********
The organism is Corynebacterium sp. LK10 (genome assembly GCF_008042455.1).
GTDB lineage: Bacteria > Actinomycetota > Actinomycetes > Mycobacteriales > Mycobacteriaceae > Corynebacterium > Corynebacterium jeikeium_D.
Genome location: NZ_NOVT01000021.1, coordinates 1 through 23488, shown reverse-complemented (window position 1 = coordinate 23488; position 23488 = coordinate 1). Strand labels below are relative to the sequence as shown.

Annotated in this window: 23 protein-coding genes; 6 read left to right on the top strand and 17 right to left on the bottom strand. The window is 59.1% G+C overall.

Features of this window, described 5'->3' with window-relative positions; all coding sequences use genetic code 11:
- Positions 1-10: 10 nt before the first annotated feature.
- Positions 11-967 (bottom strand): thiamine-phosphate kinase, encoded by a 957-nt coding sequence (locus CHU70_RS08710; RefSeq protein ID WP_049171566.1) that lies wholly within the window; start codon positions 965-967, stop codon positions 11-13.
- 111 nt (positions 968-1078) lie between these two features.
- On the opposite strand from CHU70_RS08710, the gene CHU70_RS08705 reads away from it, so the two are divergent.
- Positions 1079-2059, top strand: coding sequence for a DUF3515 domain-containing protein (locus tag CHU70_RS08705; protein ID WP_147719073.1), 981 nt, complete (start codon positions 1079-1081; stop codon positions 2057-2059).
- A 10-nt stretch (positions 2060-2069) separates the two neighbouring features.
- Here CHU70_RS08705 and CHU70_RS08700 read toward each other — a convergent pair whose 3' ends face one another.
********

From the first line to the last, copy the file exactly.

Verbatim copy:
The organism is Corynebacterium sp. LK10 (genome assembly GCF_008042455.1).
GTDB lineage: Bacteria > Actinomycetota > Actinomycetes > Mycobacteriales > Mycobacteriaceae > Corynebacterium > Corynebacterium jeikeium_D.
Genome location: NZ_NOVT01000021.1, coordinates 1 through 23488, shown reverse-complemented (window position 1 = coordinate 23488; position 23488 = coordinate 1). Strand labels below are relative to the sequence as shown.

Annotated in this window: 23 protein-coding genes; 6 read left to right on the top strand and 17 right to left on the bottom strand. The window is 59.1% G+C overall.

Features of this window, described 5'->3' with window-relative positions; all coding sequences use genetic code 11:
- Positions 1-10: 10 nt before the first annotated feature.
- Positions 11-967 (bottom strand): thiamine-phosphate kinase, encoded by a 957-nt coding sequence (locus CHU70_RS08710; RefSeq protein ID WP_049171566.1) that lies wholly within the window; start codon positions 965-967, stop codon positions 11-13.
- 111 nt (positions 968-1078) lie between these two features.
- On the opposite strand from CHU70_RS08710, the gene CHU70_RS08705 reads away from it, so the two are divergent.
- Positions 1079-2059, top strand: coding sequence for a DUF3515 domain-containing protein (locus tag CHU70_RS08705; protein ID WP_147719073.1), 981 nt, complete (start codon positions 1079-1081; stop codon positions 2057-2059).
- A 10-nt stretch (positions 2060-2069) separates the two neighbouring features.
- Here CHU70_RS08705 and CHU70_RS08700 read toward each other — a convergent pair whose 3' ends face one another.